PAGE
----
The paper seems both sound and interesting. And it has a really really cool tree figure.
But the press release has a few doozies. The worst (or best, I guess, depending on your point of view) is the following:
It commands a signaling network more elaborate and diverse than found in any multicellular organism higher up on the evolutionary tree, researchers at the Salk Institute for Biological Studies have discovered.Yup that is right. A modern organism, living today is somehow "lower" on the tree of life than we are. Too bad the person who wrote the press release did not read Amy Harmon's recent Times story on evolution education. Or they could have gotten help from the high school science teacher Harmon featured, who taught his students about how modern organisms did not evolve from other modern organisms.
And for using one of my most hated metaphors in all of evolution (higher and lower organisms), Salk gets my first "Twisted Tree of Life Award"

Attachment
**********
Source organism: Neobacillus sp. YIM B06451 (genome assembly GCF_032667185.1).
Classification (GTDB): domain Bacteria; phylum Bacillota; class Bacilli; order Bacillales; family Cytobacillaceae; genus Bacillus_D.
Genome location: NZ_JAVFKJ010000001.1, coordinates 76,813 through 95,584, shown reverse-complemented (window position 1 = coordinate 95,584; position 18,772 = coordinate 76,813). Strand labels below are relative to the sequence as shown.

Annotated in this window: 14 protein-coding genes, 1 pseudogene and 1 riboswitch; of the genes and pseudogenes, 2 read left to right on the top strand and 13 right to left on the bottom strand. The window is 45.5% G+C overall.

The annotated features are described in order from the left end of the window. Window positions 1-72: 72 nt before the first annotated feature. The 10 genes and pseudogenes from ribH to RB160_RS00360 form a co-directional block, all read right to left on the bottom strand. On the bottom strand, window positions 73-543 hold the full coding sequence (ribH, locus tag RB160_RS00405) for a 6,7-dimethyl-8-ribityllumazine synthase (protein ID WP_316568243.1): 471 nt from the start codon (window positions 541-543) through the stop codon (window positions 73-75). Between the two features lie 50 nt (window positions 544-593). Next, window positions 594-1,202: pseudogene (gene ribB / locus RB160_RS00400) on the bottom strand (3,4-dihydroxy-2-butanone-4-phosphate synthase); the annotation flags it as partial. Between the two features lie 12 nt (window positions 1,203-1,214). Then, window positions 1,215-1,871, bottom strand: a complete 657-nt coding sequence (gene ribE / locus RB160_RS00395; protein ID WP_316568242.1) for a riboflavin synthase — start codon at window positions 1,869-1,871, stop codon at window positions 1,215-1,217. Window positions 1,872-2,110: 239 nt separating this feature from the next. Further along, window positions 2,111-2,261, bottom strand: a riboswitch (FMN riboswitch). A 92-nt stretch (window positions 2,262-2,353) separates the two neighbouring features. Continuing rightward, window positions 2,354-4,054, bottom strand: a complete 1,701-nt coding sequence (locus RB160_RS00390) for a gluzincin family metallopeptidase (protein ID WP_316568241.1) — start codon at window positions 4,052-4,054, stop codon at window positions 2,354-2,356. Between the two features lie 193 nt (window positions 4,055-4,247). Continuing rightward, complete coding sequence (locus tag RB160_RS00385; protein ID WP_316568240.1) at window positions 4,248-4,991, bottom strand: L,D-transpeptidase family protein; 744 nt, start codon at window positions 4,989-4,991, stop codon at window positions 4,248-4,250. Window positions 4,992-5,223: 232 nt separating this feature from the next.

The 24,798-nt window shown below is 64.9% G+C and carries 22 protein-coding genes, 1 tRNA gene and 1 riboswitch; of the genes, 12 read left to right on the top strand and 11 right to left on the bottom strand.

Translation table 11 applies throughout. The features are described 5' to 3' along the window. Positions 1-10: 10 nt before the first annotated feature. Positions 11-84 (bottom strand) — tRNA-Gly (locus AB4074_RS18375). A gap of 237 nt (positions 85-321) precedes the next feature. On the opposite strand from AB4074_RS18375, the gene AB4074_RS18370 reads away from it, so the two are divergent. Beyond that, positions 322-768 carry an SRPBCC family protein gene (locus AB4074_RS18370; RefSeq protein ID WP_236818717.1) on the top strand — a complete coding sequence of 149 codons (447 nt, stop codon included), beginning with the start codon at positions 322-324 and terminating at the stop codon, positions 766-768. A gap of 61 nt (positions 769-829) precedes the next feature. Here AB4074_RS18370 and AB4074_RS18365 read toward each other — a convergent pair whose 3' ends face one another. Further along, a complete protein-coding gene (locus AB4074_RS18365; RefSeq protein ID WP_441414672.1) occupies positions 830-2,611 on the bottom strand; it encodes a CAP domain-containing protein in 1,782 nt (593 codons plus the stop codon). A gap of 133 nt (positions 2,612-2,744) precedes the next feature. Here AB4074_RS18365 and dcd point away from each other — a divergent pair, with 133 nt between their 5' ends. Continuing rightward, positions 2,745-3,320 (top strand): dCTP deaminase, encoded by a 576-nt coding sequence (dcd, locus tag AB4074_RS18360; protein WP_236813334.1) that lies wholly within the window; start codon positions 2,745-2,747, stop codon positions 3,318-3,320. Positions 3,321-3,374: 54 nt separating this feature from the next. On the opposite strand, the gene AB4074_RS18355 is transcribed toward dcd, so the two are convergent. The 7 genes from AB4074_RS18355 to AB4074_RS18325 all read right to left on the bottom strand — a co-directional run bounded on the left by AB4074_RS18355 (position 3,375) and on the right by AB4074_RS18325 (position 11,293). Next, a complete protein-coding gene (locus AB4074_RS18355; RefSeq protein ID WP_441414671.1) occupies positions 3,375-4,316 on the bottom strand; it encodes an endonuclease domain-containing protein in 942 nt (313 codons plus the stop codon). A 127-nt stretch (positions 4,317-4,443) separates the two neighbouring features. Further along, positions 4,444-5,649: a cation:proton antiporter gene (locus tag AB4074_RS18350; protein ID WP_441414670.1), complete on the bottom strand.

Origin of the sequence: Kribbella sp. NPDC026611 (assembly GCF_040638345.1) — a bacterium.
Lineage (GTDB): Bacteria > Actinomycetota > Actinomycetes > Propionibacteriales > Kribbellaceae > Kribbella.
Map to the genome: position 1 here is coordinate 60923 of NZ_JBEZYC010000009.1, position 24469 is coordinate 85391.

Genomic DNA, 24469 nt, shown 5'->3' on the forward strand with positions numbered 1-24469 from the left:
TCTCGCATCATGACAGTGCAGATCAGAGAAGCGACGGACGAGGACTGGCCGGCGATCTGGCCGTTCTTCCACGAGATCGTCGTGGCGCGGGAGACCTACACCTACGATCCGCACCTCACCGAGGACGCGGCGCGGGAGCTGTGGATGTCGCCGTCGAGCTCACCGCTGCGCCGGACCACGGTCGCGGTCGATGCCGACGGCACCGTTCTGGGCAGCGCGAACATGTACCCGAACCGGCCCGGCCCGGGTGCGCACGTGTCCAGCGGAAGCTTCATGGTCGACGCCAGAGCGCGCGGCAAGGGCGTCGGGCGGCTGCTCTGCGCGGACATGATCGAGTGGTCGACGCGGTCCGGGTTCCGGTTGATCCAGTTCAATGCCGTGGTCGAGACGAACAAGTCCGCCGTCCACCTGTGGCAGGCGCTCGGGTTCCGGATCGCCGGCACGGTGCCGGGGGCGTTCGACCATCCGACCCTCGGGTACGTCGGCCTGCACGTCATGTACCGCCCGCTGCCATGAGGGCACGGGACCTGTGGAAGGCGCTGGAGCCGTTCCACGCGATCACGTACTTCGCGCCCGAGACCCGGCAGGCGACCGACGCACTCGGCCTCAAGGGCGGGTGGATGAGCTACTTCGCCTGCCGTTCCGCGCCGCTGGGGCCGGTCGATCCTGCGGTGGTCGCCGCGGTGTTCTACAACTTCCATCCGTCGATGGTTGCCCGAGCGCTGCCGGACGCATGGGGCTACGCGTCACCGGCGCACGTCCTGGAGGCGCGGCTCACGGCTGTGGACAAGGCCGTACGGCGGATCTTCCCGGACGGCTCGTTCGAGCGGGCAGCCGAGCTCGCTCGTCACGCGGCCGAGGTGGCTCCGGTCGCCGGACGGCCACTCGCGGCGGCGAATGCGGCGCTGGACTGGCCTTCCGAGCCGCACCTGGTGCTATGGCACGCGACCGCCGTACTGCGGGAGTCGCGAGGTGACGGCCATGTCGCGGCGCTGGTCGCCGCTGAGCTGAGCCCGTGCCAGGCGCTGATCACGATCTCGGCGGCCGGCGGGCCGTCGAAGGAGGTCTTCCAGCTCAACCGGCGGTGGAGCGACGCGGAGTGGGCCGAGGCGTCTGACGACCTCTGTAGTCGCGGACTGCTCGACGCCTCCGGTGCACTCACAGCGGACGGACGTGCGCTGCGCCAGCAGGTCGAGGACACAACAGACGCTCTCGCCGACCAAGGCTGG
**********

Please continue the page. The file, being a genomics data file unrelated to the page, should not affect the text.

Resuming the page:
thanks for this jonathan. I had not seen the paper, now will.ReplyDelete
Choanoflagellates are 'lower organisms' only in the sense that they are shorter than you or I.ReplyDelete
But the use of the phrase "higher up on the evolutionary tree" opens up a different possibility: if the tree is rooted at the bottom of the page and branch lengths are proportional to sequence substitutions, then wouldn't it be the choanoflagellates that are 'higher up'?
I think it would be fun to rotate branches in various trees to change the view of what is higher and lowerReplyDelete